The seed for this story was sewn in Hawaii last year. It was a big year for Australian surfing – the first time an Aussie World Champion had been succeeded by a fellow countryman since Lynch and Hardman in 1988. On December 15 when Joel Parkinson presented the big trophy to his good mate Mick Fanning it felt like a warm and fuzzy end to a pretty amazing fairy tale. But it also felt a good time to consider the plight of the third Coolie Kid. What had become of Dean Morrison? I didn't have to wait long to find out.
A week after the Pipeline Masters finished, Mick and Joel were back on the Gold Coast, and Dean Morrison was in his element. A huge west swell swallowed up the horizon and Pipeline pumped all day long. Most of the pros had vacated the beach houses but Pipe specialists were out in force: John John, Reef McIntosh, Jamie O'Brien, Damian Hobgood, Kelly Slater, the Ho dynasty and Anthony Walsh among them. Backdoor was an enormous shuddering closeout down to Rockpiles but every so often a lone surfer would see an opening and streak through a 10-foot hummer. The crowd would holler for the surfer on the logo-free board: Dean Morrison.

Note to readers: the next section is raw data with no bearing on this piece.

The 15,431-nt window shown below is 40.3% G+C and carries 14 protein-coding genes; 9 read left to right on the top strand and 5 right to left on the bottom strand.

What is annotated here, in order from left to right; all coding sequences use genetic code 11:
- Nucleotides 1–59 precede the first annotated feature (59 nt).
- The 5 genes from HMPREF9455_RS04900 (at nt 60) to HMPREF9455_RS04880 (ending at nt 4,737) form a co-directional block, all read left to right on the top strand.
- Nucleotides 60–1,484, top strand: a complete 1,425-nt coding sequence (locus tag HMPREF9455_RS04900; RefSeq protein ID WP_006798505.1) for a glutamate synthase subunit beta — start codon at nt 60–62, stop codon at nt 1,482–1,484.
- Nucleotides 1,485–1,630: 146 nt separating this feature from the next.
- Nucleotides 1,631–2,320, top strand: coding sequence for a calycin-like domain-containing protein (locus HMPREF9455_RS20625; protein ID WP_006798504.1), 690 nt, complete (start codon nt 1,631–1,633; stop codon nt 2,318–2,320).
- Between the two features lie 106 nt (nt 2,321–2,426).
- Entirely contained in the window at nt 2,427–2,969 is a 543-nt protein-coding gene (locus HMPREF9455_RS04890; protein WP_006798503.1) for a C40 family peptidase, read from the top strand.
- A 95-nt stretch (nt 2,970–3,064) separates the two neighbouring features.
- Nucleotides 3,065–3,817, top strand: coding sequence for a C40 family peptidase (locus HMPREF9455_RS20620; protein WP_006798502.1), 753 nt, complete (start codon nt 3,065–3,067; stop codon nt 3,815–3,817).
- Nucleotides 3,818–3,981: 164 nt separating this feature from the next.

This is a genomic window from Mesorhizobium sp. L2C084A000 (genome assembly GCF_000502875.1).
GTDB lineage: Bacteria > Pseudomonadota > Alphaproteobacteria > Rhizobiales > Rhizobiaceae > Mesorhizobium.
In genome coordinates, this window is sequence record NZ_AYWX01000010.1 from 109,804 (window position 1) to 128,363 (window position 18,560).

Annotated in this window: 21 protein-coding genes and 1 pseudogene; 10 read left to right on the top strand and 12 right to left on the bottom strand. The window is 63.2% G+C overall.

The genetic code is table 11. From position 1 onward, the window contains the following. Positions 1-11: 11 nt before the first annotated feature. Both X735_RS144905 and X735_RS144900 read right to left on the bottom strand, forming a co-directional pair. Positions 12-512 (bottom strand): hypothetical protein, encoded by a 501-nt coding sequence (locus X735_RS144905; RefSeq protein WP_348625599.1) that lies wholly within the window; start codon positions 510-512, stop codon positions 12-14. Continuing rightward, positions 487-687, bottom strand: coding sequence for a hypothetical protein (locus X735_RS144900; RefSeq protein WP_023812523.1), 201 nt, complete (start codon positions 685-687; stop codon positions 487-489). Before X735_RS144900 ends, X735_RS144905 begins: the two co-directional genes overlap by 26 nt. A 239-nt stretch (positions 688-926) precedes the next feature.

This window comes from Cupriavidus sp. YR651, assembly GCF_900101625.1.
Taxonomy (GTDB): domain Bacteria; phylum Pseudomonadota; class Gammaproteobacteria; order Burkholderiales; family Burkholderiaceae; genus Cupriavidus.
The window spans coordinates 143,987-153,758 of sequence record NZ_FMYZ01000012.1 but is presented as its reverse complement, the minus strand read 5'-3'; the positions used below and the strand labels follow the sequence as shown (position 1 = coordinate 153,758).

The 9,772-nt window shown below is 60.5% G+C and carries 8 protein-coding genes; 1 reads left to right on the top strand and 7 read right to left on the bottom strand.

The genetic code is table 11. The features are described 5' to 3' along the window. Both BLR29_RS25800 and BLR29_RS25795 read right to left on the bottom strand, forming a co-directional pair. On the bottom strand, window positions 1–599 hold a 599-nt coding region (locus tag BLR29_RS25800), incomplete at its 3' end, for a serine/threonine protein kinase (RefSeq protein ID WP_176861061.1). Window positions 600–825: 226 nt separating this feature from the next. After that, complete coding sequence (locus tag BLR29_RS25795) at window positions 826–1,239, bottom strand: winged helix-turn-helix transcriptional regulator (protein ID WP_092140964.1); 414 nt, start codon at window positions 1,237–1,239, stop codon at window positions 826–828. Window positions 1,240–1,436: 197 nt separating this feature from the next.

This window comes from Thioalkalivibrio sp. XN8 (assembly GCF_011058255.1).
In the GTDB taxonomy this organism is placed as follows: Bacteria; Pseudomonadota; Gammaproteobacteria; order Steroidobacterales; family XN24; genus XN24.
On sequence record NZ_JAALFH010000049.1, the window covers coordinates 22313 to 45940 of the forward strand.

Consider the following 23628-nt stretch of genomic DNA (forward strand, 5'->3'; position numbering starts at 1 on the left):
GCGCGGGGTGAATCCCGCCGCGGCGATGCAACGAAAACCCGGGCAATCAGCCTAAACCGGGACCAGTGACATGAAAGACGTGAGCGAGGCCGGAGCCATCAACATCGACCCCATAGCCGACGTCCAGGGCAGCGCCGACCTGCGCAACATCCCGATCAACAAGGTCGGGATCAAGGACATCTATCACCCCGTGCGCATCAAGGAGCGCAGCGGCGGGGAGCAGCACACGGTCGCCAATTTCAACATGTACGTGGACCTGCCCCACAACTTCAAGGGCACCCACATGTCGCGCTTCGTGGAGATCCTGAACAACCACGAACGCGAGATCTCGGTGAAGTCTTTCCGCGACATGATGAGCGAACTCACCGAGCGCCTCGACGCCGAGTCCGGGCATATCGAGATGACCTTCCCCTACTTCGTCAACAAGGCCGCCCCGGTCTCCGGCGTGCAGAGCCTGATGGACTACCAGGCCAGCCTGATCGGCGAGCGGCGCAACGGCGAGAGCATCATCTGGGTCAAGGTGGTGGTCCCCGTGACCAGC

"He's the best Aussie to surf out there for sure. I don't think anyone would dispute that," Joel Parkinson, no slouch at Backdoor himself, says of his good mate. Morrison's relationship with Backdoor hasn't always been so tight. At the end of his rookie tour year he speared head first into the lava reef and was rushed to hospital, gushing claret. It rattled him for years but he worked at it, wave after wave, season after season, chipping away at it his fear. "It wasn't a plan or anything," he reflects. "You just get some good waves out there and you realise no other wave gives you that same feeling so you keep going back for more and you become addicted to that rush. It's the best feeling ever when you get a good one."
Hawaii has remained a constant in Morrison's turbulent life. He goes two or three times a year and
Wave-slayer in a slouch hat. Digger Atkinson for battle on the world tour.||